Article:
Sometimes I have the hardest time naming quilts. I have to give credit for the name of this one to my friend Rachel. Once she suggested the curved pieces look like Macaroons I thought swirls would be the perfect quilting for between the “cookies”. I designed this quilt after Krista Hennebury asked me to submit an idea for her book Make It, Take It. I have known Krista through our blogs for several years now, we had an instant bond over our background in geology. I had talked with Krista a few times about her desire to write a book geared towards retreats, and I was only too happy to be a part of it once ideas became reality.
When i’m designing quilts I like to try and do something different, or bring something new to an old idea. Curves certainly aren’t a new concept, but I definitely felt the half circle is not done nearly enough in quilt tops, but more interesting than the shape or layout of this quilt is how it’s put together.
It’s hard to show in photos, but if you could take a close look at the top in person you would have a hard time finding the blocks of this quilt. This top is actually constructed with strips, not blocks like most curved tops. The curves themselves are pieced into a long strip. All the concave curves are cut at once (the strip looks a little like swiss cheese when it’s first cut), and then the printed curves are pieced one at a time into those concave spaces. I felt this went quickly and had less room for error once the top was completed. It’s no secret that the more piecing involved in the quilt, the more room for error by the end of the top. With one long pieced strip you have very little room for small errors that add up to big trouble by the time you are done.
I really liked the idea of piecing these curves in strips because of the quilting freedom I felt I had. Sometimes I feel boxed in by blocks when i’m quilting something, and with this top I didn’t have a lot of seam lines to limit me in my vision for quilting. Sometimes boxes can be great for ideas when quilting, but it was wonderful not to be hampered by them in this top.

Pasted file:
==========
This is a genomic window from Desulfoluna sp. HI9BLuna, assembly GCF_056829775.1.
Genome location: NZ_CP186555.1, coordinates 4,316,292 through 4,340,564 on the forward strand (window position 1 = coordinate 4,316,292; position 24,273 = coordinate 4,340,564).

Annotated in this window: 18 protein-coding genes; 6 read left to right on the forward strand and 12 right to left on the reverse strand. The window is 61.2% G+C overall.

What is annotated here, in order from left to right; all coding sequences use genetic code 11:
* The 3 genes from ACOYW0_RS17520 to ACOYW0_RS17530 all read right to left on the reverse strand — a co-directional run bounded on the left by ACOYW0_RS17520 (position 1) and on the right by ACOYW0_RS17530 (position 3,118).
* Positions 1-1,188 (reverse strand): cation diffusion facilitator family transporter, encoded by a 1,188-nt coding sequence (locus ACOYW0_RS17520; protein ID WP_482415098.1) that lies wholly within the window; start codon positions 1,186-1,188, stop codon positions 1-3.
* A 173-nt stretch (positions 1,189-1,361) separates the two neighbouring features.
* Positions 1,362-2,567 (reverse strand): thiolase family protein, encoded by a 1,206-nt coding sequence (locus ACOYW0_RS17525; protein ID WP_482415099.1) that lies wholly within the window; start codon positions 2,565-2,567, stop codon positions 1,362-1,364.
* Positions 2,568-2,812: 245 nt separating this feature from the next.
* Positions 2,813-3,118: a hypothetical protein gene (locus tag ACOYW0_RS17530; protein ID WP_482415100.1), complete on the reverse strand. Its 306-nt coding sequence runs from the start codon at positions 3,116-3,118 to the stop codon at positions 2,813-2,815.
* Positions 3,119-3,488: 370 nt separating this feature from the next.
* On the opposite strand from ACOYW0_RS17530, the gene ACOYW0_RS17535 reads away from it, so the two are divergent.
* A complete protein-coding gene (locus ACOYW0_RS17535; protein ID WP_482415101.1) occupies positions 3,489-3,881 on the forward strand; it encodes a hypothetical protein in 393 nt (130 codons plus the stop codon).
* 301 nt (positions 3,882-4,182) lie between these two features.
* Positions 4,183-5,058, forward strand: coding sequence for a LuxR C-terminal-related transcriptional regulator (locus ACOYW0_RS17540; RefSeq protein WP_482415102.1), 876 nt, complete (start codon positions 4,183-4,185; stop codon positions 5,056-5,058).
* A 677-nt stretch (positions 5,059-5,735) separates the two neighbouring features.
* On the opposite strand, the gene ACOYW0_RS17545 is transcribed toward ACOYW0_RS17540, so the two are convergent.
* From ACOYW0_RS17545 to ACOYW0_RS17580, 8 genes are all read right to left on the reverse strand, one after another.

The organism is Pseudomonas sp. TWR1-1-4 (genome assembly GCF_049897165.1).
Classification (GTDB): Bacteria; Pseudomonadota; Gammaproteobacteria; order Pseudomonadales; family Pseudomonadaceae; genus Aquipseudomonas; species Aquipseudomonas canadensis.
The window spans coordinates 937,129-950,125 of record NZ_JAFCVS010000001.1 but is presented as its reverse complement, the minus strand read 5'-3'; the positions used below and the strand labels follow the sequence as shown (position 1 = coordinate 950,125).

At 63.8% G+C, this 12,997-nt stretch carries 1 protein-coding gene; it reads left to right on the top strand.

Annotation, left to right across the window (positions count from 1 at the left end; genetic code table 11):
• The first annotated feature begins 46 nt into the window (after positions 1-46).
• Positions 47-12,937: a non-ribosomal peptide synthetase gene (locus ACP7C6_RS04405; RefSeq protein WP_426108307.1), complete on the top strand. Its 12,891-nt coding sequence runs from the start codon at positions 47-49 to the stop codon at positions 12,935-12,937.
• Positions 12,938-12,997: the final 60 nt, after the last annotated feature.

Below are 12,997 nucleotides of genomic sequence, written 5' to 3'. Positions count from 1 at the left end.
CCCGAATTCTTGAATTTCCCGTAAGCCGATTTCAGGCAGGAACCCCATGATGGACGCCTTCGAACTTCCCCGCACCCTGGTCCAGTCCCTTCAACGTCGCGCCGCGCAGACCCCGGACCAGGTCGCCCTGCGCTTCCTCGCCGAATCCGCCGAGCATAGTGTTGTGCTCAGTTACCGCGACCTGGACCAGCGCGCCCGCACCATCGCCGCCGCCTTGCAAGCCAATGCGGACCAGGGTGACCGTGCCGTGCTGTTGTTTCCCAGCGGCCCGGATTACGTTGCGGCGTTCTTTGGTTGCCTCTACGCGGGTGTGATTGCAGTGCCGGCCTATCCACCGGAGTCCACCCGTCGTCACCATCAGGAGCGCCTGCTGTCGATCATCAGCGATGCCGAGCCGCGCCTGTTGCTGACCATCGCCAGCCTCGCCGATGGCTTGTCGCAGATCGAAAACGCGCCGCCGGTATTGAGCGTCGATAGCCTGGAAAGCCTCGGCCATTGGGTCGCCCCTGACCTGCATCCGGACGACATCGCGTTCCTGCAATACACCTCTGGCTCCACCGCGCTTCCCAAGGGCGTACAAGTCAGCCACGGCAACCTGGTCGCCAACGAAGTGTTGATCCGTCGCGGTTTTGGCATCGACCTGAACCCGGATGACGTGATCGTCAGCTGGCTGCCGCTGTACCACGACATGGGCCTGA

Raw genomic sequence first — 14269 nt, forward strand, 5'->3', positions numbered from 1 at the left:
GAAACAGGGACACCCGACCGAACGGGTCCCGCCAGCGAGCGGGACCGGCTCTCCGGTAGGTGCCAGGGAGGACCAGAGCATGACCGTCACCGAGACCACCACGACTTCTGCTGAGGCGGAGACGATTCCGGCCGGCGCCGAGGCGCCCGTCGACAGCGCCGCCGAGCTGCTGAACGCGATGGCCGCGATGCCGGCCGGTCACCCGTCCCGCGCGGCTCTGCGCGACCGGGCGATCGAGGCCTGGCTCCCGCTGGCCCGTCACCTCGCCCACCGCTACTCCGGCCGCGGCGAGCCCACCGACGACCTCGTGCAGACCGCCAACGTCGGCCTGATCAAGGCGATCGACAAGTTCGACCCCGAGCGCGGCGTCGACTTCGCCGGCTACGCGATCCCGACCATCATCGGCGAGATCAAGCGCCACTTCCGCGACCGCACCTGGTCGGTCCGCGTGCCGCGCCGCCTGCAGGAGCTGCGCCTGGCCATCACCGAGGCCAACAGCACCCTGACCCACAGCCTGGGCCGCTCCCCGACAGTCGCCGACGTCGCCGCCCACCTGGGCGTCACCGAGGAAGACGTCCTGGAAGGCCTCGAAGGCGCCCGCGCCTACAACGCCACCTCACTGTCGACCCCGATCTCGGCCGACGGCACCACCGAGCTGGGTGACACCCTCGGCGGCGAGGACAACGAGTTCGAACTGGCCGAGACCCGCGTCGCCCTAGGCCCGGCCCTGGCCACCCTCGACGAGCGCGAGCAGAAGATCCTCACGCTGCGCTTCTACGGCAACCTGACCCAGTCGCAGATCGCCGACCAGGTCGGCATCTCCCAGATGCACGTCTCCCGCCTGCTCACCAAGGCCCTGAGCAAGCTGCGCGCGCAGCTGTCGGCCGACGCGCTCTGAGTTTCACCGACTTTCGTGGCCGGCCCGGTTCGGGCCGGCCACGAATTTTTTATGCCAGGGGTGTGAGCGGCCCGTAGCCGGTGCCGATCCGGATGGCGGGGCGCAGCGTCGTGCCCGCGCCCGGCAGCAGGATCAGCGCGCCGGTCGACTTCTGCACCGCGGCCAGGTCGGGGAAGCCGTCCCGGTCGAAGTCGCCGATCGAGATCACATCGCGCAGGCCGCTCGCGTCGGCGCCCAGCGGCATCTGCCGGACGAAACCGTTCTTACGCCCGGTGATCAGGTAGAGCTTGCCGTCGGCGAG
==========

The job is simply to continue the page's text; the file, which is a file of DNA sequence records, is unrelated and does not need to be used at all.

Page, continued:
I really enjoyed selecting the fabrics for this top and seeing it come to life. It was so nice to find a different way to construct this top and to be able to share it in Krista’s book. All week long the contributors to Make It, Take It have been sharing about their projects, so be sure to stop in and see what everyone had to say. There are so many projects I can’t wait to make! I already have fabrics pulled to make Ayumi’s bag (as seen on the cover). Before I forget, I need to thank Krista for taking all the quilt photos in the post. I was in such a rush to get the quilt mailed to her that I forgot to take my own photos! It will soon be on it’s way home to me and i’m looking forward to hanging this one on my studio wall to enjoy.
For a chance to win a digital copy of Make It, Take it, enter the Rafflecopter giveaway below!